Distillation - The process of separating the components in a liquid by heating it to its vapor point, then condensing the vapor into a purified and/or concentrated form.
Divinity - A fluffy, creamy candy made from sugar, corn syrup, and beaten egg whites. Nuts, chocolate, and other flavorings are often added to the mixture.
Escallope - The French term for a very thin, usually flattened slice of meat or fish. Americans call this cut a "scallop."
Fortune Cookie - This Chinese-American invention is a plain, griddle-baked wafer which is wrapped around a strip of paper and allowed to cool. The paper provides a written "fortune."
Fractioned - To separate chemically into fractions by distillation, crystallization, etc.
Freestone - A term that refers to a fruit with a pit to which the flesh does not cling. The opposite term is called "clingstone."
Freeze-Dry - To subject foods to quick-freezing followed by drying under high vacuum at low temperature. This process helps foods keep for long periods at normal room temperatures.
French Fries - Raw potatoes that have been cut into strips, soaked in water, then deep fried until golden brown.
Fruitcake - A traditional winter holiday cake of candied fruit, fruit rinds, nuts, and spice. Fruitcakes are often soaked in some sort of liquor or brandy.
Halvah - A middle East confection made from ground sesame seeds and honey. Sometimes prepared with chopped, dried fruit and pistachios.
Homogenize - To create an emulsion by reducing all the particles to the same size. In milk and salad dressings, for instance, all the fat globules are mechanically broken down until they are evenly distributed throughout the liquid.
Hydrogenate - The process of hardening an unsaturated oil into a semisolid by transforming it into a saturated fat.
Iodize - To combine or impregnate with iodine. Iodine is a chemical element that is used to help prevent thyroid disorders.
Jambalaya - A creole dish that combines cooked rice with tomatoes, onion, green peppers, and almost any kind of meat, poultry, or shellfish.
Jardinière - A French term that refers to dishes garnished with vegetables.
Julienne - Foods that have been cut into thin strips approximately the size of match sticks of various lengths. Julienne foods are often used as a garnish.
Kosher - Derived from the Hebrew word "kasher," which means "proper" or "pure." Kosher foods conform to strict Jewish biblical laws pertaining to the type of food eaten, the kinds of foods combined in one meal, and how an animal is killed.
Ladyfinger - A light and delicate sponge cake that is shaped somewhat like a large, fat finger. Often used as an accompaniment to ice cream, puddings, and other desserts.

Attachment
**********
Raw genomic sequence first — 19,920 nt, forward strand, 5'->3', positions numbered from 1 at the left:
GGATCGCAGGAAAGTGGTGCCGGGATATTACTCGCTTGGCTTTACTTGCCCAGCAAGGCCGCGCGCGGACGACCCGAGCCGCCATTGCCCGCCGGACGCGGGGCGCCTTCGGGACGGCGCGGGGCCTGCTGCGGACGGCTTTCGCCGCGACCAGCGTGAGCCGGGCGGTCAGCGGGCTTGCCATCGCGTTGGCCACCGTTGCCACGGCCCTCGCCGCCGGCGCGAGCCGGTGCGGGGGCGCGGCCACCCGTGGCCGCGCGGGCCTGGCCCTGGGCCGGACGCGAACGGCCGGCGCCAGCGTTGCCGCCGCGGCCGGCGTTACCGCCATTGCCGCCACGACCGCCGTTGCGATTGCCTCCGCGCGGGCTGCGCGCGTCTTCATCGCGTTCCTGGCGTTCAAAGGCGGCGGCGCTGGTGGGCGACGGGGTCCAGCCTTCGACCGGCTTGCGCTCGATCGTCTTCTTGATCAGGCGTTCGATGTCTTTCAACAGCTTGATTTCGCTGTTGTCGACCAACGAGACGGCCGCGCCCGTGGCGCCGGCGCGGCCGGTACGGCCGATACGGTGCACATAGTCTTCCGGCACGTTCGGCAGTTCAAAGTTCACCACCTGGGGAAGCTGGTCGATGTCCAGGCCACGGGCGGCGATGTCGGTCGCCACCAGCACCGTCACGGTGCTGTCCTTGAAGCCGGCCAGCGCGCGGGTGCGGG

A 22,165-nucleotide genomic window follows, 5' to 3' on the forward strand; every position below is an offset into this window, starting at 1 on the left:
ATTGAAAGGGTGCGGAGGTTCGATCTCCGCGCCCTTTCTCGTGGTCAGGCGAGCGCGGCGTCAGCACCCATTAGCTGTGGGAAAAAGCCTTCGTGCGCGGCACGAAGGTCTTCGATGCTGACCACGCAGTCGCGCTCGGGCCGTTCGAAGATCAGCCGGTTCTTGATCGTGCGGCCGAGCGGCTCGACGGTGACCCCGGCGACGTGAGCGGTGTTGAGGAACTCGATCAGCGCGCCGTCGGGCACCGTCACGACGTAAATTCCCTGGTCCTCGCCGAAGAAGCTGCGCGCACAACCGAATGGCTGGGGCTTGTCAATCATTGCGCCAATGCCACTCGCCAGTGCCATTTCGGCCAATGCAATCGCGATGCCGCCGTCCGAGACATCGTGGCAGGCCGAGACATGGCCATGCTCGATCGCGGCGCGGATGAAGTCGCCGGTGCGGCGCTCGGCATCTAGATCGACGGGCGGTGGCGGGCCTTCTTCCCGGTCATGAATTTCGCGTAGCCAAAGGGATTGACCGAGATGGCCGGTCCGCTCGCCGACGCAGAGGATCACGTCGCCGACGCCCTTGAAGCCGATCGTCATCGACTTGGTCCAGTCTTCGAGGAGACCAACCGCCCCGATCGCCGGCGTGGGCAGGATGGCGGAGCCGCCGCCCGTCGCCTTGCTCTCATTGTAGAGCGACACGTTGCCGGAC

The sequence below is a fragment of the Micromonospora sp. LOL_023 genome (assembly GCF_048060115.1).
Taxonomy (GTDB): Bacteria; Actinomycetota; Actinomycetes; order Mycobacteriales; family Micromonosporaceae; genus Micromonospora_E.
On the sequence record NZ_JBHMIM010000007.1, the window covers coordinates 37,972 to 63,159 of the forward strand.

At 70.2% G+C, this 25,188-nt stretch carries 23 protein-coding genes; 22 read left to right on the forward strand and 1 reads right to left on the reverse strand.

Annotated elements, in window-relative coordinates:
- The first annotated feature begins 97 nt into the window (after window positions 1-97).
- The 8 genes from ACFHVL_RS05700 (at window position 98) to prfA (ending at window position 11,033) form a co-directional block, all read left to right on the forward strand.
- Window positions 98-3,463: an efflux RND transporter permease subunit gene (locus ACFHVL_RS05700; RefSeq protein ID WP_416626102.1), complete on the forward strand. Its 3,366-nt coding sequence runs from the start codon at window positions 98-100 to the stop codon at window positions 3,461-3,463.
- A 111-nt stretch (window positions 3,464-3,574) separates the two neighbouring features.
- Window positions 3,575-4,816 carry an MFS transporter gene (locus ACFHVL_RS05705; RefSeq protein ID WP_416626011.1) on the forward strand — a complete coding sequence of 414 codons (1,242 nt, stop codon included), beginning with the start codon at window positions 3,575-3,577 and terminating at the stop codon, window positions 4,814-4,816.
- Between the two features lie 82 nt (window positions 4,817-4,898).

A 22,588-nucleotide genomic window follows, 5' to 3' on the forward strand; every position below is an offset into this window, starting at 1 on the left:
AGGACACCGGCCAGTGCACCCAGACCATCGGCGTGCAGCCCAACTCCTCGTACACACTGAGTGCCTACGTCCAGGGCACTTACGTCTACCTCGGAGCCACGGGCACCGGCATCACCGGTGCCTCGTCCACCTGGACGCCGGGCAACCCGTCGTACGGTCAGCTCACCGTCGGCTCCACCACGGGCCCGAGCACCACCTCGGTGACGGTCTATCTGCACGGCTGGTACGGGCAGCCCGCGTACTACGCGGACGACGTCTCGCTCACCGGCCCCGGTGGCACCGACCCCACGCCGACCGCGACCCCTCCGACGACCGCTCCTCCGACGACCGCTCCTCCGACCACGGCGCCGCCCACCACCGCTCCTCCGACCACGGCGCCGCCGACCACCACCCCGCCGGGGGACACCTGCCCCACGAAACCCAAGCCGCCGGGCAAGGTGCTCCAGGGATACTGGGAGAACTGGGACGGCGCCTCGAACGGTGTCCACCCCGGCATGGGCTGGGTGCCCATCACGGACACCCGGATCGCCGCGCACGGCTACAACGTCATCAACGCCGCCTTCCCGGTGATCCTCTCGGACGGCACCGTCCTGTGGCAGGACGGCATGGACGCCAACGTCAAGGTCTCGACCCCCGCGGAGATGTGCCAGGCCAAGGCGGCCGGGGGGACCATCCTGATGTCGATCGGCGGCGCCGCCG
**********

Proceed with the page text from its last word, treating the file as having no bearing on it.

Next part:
Lasagna - A wide, flat pasta noodle with a ruffled or plain edge. Also a dish prepared using the lasagna noodle with various cheeses, and a tomato sauce. A meat is sometimes included. The plural of "lasagna" is "lasagne."
Mandarin - A cooking style which, in Chinese, means "Chinese official." Mandarin cooking is an aristocratic cuisine that takes the very finest elements from all the Chinese regions.
Mesquite - A hardwood tree indigenous to the American Southwest. Mesquite it used in barbecuing and smoking foods. It imparts a slightly sweet flavor to the meats.
Mousse - A rich, airy dish that can be sweet or savory and served hot or cold. The fluffiness comes from whipped cream or beaten egg whites. Mousses are made with meat, fish, vegetables, cheese, chocolate, and fruit purees.
Muesli - The German word for "mixture." Muesli was developed as a health food by a Swiss nutritionist near the end of the 19th century. Now a popular type of cereal. Often labeled "granola."
Organic Food - Technically, anything that contains at least 1 atom of carbon. In common usage, "organic" refers to foods cultivated and processed without fertilizers, insecticides, artificial coloring, artificial flavorings, or additives.
Paella - Named after the two-handled pan that it is prepared in, Paella is a combination of saffron-flavored rice, a variety of meats, garlic, onions, peas, artichoke hearts and tomatoes.
Parfait - An American parfait consists of ice cream layered with flavored syrups and whipped cream, then topped with chopped nuts and a maraschino cherry. A French parfait is a frozen custard with egg yolks, sugar, whipped cream and flavorings.